After the death of a friend, a writer recounts a boyhood journey to find the body of a missing boy.

  • 1 hr 29 minRHDSD
  • Aug 8, 1986
  • Drama

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Cast & Crew

  • Corey FeldmanActor

  • River PhoenixActor

  • Wil WheatonActor

  • Richard DreyfussActor

    Richard Dreyfuss is an American leading man, who has played his fair share of irritating pests and brash, ambitious hustlers. He was born Richard Stephen Dreyfus in Brooklyn, New York, to Geraldine (Robbins), an activist, and Norman Dreyfus, a restaurateur and attorney. His paternal grandparents were Austro-Hungarian Jewish immigrants, and his mother's family was Russian Jewish. Richard worked his way up through bit parts (The Graduate (1967), for one) and TV before gaining attention with his portrayal of Baby Face Nelson in John Milius' Dillinger (1973). He gained prominence as a college-bound young man in American Graffiti (1973) and as a nervy Jewish kid with high hopes in The Apprenticeship of Duddy Kravitz (1974). By the latter part of the 1970s Dreyfuss was established as a major star, playing leads (and alter-egos) for Steven Spielberg in two of the top-grossing films of the that decade: Jaws (1975) and Close Encounters of the Third Kind (1977). He won a Best Actor Oscar in his first romantic lead as an out-of-work actor in The Goodbye Girl (1977). Dreyfuss also produced and starred in the entertaining private eye movie The Big Fix (1978). After a brief lull in the early 1980s, a well-publicized drug problem and a string of box-office disappointments (The Competition (1980), Whose Life Is It Anyway? (1981), The Buddy System (1984)), a clean and sober Dreyfuss re-established himself in the mid-'80s as one of Hollywood's more engaging leads. He co-starred with Bette Midler and Nick Nolte in Paul Mazursky's popular Down and Out in Beverly Hills (1986). That same year he provided the narration and appeared in the opening and closing "bookends" of Rob Reiner's nostalgic Stand by Me (1986). He quickly followed that with Nuts (1987) opposite Barbra Streisand, Barry Levinson's Tin Men (1987) in a memorable teaming with Danny DeVito and Stakeout (1987) with Emilio Estevez. Dreyfuss continued working steadily through the end of the 1980s and into the 1990s, most notably in Mazursky's farce Moon Over Parador (1988), Spielberg's Always (1989), Postcards from the Edge (1990) and Rosencrantz & Guildenstern Are Dead (1990). He appeared as a member of an ensemble that included Holly Hunter, Gena Rowlands and Danny Aiello in the romantic comedy Once Around (1991) and as a pop psychiatrist, the author of several successful self-help books, who is driven to the edge by nutcase Bill Murray in the popular comedy What About Bob? (1991). Dreyfuss has also remained active in the theater ("Death and Maiden", 1992) and on TV. He returned to features in the adaptation of Neil Simon's play Lost in Yonkers (1993) and followed with a supporting turn as the querulous political opponent in The American President (1995). Dreyfuss received some of the best notices of his career as a determined, inspiring music teacher coping with a deaf son and the demands of his career in Mr. Holland's Opus (1995).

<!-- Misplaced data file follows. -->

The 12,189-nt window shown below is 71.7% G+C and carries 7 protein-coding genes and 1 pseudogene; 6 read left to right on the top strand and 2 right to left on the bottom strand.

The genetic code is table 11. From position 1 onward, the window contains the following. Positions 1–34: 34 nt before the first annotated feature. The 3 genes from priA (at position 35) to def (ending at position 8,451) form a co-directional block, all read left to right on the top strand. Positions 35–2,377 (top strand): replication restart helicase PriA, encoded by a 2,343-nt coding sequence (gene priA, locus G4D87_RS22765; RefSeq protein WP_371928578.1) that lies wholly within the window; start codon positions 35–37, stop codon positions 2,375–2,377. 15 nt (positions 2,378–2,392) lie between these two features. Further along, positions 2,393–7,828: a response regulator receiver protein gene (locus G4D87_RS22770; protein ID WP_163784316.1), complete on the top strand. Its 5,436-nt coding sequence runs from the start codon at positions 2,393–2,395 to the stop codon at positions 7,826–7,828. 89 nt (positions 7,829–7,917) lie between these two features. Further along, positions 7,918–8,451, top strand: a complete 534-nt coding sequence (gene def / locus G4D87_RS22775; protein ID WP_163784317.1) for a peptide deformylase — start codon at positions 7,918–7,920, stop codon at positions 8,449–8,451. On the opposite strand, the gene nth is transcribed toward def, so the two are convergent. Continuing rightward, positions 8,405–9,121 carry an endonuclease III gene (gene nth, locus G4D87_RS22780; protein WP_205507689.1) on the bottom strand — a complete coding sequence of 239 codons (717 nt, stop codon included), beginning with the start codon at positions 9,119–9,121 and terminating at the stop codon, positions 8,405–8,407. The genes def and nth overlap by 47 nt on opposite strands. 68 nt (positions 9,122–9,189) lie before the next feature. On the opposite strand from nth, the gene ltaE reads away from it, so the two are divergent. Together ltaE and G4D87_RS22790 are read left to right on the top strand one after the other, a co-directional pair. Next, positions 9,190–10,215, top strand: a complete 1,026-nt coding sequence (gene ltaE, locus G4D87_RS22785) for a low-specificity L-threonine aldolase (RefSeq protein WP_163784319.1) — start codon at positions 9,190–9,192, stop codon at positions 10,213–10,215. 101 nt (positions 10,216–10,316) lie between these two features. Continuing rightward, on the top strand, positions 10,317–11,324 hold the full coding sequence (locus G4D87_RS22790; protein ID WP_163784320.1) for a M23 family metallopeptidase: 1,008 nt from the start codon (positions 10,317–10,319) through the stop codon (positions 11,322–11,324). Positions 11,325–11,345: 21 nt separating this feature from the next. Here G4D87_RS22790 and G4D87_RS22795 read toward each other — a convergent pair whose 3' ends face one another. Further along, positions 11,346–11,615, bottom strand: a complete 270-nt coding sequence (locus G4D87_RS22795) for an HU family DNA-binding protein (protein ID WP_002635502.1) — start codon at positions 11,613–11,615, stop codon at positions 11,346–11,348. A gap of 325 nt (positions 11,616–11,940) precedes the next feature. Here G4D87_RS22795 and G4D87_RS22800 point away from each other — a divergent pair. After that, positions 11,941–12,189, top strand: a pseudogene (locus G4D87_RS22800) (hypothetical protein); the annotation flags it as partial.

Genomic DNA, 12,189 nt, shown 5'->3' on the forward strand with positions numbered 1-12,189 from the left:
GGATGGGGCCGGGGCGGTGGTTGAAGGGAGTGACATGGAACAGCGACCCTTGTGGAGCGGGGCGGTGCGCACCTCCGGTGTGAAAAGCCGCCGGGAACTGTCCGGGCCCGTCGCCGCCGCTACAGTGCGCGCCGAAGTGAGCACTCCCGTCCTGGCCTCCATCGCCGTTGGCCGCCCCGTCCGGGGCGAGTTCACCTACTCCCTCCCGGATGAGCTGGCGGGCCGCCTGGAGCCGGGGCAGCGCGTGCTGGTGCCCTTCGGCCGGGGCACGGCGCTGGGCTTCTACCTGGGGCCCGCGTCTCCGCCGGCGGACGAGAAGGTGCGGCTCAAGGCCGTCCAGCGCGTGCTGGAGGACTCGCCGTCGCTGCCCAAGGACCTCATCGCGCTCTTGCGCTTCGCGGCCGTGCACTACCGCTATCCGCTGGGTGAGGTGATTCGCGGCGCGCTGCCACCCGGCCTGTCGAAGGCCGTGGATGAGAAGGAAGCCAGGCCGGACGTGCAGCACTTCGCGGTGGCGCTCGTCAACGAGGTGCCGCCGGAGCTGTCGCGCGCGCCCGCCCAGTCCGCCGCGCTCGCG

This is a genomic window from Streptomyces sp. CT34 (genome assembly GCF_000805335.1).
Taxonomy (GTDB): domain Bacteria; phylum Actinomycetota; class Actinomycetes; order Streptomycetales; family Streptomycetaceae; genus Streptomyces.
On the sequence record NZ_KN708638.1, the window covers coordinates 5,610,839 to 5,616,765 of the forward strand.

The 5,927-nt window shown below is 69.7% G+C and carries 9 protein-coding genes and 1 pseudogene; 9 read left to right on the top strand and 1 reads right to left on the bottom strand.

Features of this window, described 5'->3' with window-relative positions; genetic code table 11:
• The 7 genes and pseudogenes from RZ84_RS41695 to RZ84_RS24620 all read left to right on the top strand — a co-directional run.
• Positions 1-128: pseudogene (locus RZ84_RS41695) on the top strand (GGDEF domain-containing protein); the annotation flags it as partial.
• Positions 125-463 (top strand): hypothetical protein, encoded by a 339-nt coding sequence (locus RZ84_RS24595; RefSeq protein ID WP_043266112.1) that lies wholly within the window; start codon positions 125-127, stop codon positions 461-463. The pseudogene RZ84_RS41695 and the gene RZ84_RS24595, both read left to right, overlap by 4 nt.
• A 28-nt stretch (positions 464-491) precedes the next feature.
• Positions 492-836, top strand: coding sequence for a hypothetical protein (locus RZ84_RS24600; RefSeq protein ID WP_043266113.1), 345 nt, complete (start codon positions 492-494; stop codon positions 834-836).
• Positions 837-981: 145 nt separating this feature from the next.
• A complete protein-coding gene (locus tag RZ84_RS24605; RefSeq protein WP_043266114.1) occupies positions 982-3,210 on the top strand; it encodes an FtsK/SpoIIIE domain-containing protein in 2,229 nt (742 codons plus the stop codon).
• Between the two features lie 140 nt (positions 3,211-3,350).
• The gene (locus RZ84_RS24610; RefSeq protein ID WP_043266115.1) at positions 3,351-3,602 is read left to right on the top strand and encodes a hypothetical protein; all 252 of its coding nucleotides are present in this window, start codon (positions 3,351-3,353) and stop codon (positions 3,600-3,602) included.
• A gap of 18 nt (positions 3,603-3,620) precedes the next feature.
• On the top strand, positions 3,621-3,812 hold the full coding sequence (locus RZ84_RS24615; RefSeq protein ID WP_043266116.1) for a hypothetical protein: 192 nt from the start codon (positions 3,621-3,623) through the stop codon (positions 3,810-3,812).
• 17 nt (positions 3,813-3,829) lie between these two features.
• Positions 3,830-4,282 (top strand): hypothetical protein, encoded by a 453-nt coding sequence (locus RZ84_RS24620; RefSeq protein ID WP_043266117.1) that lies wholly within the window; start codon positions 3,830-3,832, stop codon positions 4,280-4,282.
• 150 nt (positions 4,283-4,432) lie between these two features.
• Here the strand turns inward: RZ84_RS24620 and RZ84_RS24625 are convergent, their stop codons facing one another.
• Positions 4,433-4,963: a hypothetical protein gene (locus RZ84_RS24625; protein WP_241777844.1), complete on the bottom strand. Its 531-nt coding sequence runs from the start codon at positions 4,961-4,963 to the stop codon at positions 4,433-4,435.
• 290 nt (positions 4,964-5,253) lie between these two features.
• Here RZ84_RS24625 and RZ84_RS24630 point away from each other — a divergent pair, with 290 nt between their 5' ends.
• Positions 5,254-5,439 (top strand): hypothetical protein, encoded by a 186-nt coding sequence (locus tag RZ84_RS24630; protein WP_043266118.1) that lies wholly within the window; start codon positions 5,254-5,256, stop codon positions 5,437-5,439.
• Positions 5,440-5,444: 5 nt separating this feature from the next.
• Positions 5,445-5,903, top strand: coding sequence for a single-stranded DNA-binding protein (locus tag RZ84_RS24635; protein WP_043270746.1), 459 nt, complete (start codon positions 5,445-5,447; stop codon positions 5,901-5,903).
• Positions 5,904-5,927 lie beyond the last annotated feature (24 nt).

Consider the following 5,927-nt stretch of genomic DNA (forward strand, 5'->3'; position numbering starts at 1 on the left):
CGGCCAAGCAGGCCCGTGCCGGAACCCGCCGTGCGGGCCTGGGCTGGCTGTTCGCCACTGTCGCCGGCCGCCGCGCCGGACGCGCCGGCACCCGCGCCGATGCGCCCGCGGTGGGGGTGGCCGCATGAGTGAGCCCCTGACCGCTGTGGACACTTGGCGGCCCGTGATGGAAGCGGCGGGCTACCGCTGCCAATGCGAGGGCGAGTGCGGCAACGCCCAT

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  • Casey SiemaszkoActor

  • Jerry O'ConnellActor

    Jerry O'Connell was born in New York City, to Linda (Witkowski), an art teacher, and Michael O'Connell, a British-born advertising agency art director. He spent his early years in Manhattan, with his parents and younger brother, Charlie O'Connell, who is also an actor. He is of one half Irish, one quarter Italian, and one quarter Polish, descent. Jerry began his acting career at a very young age. He did commercial work and TV work before getting the role of "Vern Tessio" in the popular film Stand by Me (1986) opposite River Phoenix and Corey Feldman. After that, he worked on several TV-Movies and TV-series and had a starring role in My Secret Identity (1988). From 1991 to 1994, Jerry attended New York University where he majored in film, but he didn't graduate. In 1993, he starred in the film Calendar Girl (1993) opposite Jason Priestley. In 1995, he starred in the TV-movie western The Ranger, the Cook and a Hole in the Sky (1995) and, in 1996, he landed the role of "Frank Cushman" in the successful film Jerry Maguire (1996) opposite Tom Cruise. Over the next few years, he starred in Scream 2 (1997), had a small uncredited role in Can't Hardly Wait (1998), as well as appearing in several TV-movies and having starring roles in the TV-series Sliders (1995) and the film Body Shots (1999) opposite Sean Patrick Flanery and Tara Reid. In 2000, he appeared in the Brian De Palma film Mission to Mars (2000) with Gary Sinise, among others. He has also appeared in movies such as Tomcats (2001), Buying the Cow (2002), Kangaroo Jack (2003), Yours, Mine & Ours (2005), Man About Town (2006) and Room 6 (2006). In 2007, he married actress/model Rebecca Romijn, and they have twin girls.
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  • John CusackActor